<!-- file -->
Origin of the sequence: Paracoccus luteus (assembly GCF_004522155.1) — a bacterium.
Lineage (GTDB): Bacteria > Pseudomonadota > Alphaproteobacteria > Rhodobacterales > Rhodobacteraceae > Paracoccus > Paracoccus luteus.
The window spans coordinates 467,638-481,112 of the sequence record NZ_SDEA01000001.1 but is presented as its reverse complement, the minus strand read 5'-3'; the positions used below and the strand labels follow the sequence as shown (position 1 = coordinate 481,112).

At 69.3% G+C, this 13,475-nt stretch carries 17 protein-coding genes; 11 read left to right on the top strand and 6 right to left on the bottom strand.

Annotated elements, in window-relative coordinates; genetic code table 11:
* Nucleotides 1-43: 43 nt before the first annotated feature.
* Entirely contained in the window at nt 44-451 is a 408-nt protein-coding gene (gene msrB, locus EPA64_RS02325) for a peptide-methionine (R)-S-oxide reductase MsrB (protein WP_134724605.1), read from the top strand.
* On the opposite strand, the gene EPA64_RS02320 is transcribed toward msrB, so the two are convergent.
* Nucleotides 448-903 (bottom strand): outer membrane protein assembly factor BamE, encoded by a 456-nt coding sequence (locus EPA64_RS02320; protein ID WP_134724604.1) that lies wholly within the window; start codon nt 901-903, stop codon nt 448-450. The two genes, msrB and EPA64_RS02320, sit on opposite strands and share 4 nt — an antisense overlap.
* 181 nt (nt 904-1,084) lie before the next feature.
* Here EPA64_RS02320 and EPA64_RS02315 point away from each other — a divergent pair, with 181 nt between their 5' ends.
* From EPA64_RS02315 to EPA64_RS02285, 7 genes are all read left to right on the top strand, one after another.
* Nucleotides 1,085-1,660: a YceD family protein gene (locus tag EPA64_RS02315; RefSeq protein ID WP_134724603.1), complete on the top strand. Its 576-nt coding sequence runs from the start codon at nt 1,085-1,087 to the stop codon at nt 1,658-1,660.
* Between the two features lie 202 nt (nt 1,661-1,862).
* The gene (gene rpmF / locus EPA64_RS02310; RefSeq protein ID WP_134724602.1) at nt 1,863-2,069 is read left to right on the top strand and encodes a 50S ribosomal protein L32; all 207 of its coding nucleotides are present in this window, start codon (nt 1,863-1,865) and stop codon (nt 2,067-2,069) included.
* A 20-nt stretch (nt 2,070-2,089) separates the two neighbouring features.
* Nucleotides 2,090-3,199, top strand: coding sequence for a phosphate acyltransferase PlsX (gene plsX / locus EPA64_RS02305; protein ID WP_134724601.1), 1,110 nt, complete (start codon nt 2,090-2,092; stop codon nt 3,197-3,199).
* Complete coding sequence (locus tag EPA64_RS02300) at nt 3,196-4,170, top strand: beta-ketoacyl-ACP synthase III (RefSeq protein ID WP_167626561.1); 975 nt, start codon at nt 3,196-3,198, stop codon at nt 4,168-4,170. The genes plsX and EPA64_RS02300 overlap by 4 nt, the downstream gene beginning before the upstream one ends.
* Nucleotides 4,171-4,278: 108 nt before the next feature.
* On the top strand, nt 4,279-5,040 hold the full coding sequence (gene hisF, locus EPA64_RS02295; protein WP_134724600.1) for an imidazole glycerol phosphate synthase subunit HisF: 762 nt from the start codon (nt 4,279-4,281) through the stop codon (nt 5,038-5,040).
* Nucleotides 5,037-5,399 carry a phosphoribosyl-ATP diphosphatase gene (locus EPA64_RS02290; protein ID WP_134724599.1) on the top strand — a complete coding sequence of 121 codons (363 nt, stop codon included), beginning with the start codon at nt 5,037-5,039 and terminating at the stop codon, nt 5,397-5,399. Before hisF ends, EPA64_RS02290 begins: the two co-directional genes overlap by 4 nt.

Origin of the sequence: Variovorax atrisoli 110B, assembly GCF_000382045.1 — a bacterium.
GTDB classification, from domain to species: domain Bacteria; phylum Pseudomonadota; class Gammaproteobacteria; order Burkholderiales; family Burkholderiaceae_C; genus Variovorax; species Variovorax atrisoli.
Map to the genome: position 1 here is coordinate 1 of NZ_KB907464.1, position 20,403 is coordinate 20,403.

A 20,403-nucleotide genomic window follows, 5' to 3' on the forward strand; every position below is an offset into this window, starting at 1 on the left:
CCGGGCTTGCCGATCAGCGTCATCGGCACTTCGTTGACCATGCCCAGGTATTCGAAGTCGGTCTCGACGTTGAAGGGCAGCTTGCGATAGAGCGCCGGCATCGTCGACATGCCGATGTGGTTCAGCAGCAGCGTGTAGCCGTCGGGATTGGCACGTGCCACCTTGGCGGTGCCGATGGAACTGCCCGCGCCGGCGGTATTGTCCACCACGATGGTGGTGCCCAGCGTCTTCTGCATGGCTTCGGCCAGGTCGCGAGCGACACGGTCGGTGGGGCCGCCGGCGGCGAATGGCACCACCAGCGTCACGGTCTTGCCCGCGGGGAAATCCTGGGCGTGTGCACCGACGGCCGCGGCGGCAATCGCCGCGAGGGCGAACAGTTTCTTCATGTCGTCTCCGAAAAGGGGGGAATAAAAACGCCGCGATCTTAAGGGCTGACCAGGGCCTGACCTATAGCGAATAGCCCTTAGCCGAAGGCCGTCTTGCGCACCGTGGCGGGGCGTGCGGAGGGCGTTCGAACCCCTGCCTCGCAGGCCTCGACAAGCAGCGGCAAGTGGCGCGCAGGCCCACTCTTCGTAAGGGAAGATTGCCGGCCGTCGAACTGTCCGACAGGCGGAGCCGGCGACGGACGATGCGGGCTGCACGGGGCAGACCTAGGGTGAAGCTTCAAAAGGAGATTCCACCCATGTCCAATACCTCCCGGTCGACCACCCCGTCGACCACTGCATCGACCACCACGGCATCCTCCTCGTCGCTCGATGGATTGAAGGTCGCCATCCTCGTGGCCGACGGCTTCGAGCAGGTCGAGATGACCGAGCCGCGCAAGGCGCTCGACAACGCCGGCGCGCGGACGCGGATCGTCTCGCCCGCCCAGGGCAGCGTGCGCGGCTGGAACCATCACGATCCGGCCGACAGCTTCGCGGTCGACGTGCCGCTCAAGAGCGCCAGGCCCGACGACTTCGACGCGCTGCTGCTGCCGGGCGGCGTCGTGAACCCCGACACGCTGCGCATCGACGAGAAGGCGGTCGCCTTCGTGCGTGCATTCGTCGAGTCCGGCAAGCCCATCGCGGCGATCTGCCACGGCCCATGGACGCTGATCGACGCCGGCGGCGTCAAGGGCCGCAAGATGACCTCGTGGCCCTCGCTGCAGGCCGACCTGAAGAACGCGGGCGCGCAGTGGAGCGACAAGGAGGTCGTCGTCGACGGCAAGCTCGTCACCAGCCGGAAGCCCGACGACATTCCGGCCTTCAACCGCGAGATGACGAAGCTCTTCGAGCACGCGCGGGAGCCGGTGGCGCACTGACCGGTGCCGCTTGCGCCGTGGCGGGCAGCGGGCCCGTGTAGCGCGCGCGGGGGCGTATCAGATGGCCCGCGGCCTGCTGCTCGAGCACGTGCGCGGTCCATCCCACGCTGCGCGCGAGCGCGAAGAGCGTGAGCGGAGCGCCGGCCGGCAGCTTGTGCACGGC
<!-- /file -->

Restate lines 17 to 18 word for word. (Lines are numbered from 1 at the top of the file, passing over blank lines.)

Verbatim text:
* Nucleotides 2,090-3,199, top strand: coding sequence for a phosphate acyltransferase PlsX (gene plsX / locus EPA64_RS02305; protein ID WP_134724601.1), 1,110 nt, complete (start codon nt 2,090-2,092; stop codon nt 3,197-3,199).
* Complete coding sequence (locus tag EPA64_RS02300) at nt 3,196-4,170, top strand: beta-ketoacyl-ACP synthase III (RefSeq protein ID WP_167626561.1); 975 nt, start codon at nt 3,196-3,198, stop codon at nt 4,168-4,170. The genes plsX and EPA64_RS02300 overlap by 4 nt, the downstream gene beginning before the upstream one ends.